Improved data literacy levels can improve service delivery

When the dust settles after the 1 November Local Government Elections, councillors need to quickly adapt, and understand and respond to all community needs, says Social Surveys Africa Director, Dr Tara Polzer Ngwato.

Speaking to SAnews, Polzer Ngwato said after the polls, councillors need to make a crucial shift.

“They need to shift from seeking a vote along party lines, to understanding the needs of all residents, irrespective of political party affiliation.

“Since we have a very unequal and diverse society, and in many cases, party lines to some extent correlate with class divisions, in some areas race divisions, you often have councillors who do not have very good connections to certain parts of the population in their areas, and maybe didn’t vote for them.”

Even understanding the variations and diversity of people who did vote for them can be a challenge, Polzer Ngwato said.

She said there were numerous information sources that councillors could use to understand the needs of constituencies. These ranged from census data to administrative information sourced from local government structures. Online tools, such as Wazimap, could be leveraged to their advantage.

“In order to use those data sources, the first step has to be councillors being aware that they should be representing the entire community and that there are differences in needs and interests within their populations.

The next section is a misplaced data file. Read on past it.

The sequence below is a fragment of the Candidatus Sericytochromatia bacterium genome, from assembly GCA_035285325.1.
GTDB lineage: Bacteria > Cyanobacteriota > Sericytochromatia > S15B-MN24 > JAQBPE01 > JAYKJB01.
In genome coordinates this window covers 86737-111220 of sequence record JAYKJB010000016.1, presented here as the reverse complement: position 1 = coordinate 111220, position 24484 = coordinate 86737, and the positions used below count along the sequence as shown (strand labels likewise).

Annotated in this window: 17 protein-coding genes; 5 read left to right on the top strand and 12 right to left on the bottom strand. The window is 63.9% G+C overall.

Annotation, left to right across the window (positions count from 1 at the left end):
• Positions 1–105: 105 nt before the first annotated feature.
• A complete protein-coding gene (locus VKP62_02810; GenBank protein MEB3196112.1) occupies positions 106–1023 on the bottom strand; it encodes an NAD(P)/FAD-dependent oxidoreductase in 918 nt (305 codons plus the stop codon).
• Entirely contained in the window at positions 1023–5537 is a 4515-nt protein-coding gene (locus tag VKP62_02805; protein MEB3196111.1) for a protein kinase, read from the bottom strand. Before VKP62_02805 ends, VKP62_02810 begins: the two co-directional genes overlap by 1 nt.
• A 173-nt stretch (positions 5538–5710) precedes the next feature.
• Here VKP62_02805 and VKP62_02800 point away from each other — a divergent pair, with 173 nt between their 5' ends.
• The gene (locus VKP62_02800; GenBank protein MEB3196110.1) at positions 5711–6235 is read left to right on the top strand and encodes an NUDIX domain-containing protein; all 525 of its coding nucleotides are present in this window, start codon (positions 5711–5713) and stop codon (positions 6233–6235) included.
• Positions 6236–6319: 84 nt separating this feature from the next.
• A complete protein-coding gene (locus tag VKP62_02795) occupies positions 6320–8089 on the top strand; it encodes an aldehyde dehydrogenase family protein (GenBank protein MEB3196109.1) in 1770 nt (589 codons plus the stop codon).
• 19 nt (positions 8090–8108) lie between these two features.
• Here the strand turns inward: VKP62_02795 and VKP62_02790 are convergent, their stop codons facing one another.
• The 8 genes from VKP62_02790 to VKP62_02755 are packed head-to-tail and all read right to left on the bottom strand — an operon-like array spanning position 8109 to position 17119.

“They should know how to access that information, apart from going house-to-house and only listening to people who come to meetings, which is a very small proportion of the population or those who shout the loudest,” Polzer Ngwato said.

While councillor requirements currently do not include the possession of any level of education, she said it was important for councillors to have some level of data literacy.

Discussions are underway nationally around the criteria and minimum requirements for councillors.

“Induction processes don’t usually include training on data literacy and ways of using information about their constituencies to take better decisions.”

There’s a real gap in this regard, she said, in terms of the information councillors-elect arrive in the office with, and the data they are provided with once they assume office.

Polzer Ngwato said the training should be extended to councillor support and administrative staff.

“We have ward administrators, for example, who can take on a range of these roles and who have been in office for longer periods of time, and who can develop more professional relationships with data sources and provide those to councillors.”

She said there were also ways in which municipalities, at higher administrative levels, could support councillors by providing them with ward-level information and regularly supporting and engaging the data.

“There are many ways of [using] data maps… and other ways in which councillors can better understand their communities,” she said.

The data, Polzer Ngwato said, could be used for better consultation and decision-making in council, and ward community meetings and ward development forums.

Source: South African Government News Agency

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